The present painting is preparatory for a large canvas now in the Musée des Beaux-Arts in Lyon (see fig. 2). Although not so fully resolved in detail as the larger work in Lyon, and as is typical of Rubens' working method, the modello reveals numerous alterations. Overall the composition of the Lyon version is more compressed, with the figures moved closer to the picture plane, imbuing them with a greater monumentality. To mention but a few of the particular alterations: the Virgin, whose head is turned a few degrees towards the viewer, so that it is no longer in pure profile, stands a little more stiffly upright in the Lyon painting. Conversely, St. Joseph is no longer seen in three-quarter profile but is turned away from us in pure profile. The page that tends Melchior's train in the extreme lower left is straightened up, relinquishing the whimsical gesture he makes with his head in the modello; the youth who leans in surprise towards the Christ Child is turned into a stern-faced, bearded older man; the black servant behind Balthasar is clothed in a new striped tunic that covers his arms; and the space itself is better defined, so that it is now clearly a ramshackle stable. Rubens thus formalizes the composition for the Lyon canvas and in so doing abandons much of the fluidity and characterization that makes the modello so instantly alluring. The apparent stiffness of the larger Lyon canvas may be partly to blame for its being long overlooked as a major work by Rubens until Jacques Foucart chose it for the exhibition Le Siècle de Rubens in 1977-78.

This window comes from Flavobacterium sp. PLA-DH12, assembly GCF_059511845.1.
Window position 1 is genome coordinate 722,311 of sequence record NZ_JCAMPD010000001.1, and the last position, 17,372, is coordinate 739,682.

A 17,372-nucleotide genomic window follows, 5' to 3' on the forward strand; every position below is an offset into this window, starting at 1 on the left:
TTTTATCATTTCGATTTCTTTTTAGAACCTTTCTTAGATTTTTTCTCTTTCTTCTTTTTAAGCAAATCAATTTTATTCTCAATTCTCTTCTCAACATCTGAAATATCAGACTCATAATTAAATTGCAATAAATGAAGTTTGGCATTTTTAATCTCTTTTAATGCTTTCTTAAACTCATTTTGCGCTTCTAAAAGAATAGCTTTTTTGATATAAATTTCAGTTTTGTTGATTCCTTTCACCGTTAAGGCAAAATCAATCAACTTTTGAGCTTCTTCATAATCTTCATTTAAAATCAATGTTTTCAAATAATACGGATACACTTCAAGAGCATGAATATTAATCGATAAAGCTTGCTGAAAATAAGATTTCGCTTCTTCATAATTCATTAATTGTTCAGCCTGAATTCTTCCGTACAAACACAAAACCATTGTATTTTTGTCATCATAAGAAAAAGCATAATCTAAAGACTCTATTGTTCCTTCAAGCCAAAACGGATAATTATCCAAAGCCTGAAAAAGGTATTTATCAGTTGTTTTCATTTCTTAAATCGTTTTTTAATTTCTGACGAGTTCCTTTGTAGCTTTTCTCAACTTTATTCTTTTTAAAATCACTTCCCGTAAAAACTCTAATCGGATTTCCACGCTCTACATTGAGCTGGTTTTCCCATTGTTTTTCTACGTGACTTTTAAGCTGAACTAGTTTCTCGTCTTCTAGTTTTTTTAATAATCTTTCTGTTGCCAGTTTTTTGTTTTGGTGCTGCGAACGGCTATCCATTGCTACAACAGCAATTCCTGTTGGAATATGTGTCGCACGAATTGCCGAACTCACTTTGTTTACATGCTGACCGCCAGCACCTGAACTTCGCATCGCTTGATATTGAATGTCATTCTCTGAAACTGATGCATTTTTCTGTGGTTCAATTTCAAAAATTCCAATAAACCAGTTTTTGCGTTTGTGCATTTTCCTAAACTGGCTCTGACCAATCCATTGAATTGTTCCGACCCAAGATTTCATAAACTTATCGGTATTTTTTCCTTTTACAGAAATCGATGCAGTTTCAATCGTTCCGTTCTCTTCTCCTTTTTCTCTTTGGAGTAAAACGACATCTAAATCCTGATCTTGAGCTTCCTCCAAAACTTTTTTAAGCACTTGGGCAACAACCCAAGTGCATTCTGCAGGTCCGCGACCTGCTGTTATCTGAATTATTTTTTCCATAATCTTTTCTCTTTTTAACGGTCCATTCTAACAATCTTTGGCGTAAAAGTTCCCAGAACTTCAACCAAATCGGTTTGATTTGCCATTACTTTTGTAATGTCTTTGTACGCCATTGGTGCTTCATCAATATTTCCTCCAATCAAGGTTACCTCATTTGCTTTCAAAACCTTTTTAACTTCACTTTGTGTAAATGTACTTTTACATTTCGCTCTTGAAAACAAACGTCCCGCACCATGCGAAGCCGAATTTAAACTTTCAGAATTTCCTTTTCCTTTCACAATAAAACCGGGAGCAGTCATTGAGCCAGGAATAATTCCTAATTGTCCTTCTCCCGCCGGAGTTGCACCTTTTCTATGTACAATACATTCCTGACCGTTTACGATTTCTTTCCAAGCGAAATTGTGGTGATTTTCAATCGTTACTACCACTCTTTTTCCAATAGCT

Several of the characters here represented are based on existing worked-up head studies that Rubens clearly kept in his workshop for just such a purpose as this commission. Unaware of the modello, Julius Held likened the head of Balthasar in the Lyon canvas to that of the leftmost of the two Levantine head studies in the painting formerly in the Anton Philips collection in Eindhoven (see fig. 3).2 The resemblance of Balthasar to the ex-Philips study, though obvious in the corresponding figure in the present modello, is stronger still in the finished canvas in Lyon where he is likewise looking almost directly at us, his head on a very slight right-leaning tilt. The modello however shows Balthasar's head un-tilted and his eyes look up to his left, as if distracted by the bearded soldier next to him. That Rubens used the ex-Philips study for this figure does however seem most likely, just as he clearly used other worked-up head studies for each figure either side of Balthasar: the head of the black servant over his shoulder is with some certainty to be linked to the left hand study in what is perhaps Rubens' most famous head study group, the Four studies of a man's head in the Musées Royaux des Beaux-Arts in Brussels (see fig. 4).3 Again, this is perhaps clearer still when the study is compared to the figure in the Lyon canvas which so obviously replicates the Brussels study; with the modello, Rubens has, with just half a dozen strokes of the brush, signified his intention to use the first of the four studies for this figure, which he then works up in far greater detail in the finished canvas. Held surprisingly failed to notice this link, connecting the Brussels studies only with the Diogenes in Frankfurt and the Allegory of Nature in Glasgow. For the head of the old, bearded man immediately to the right of Balthasar, Rubens used another head study, seemingly now lost but surviving through a probable copy in the Hermitage, St. Petersburg (see fig. 5).4 That particular head was first conceived as a tiny drawing, along with other studies of the same model's head in different positions, on a sheet now in the collection of the Duke of Devonshire at Chatsworth (see fig. 6). This sheet, when considered together with the lost painted study, the present modello and the finished canvas in Lyon allows us a fascinating and complete understanding of Rubens' working practice from start to finish through the four stages of this project's development.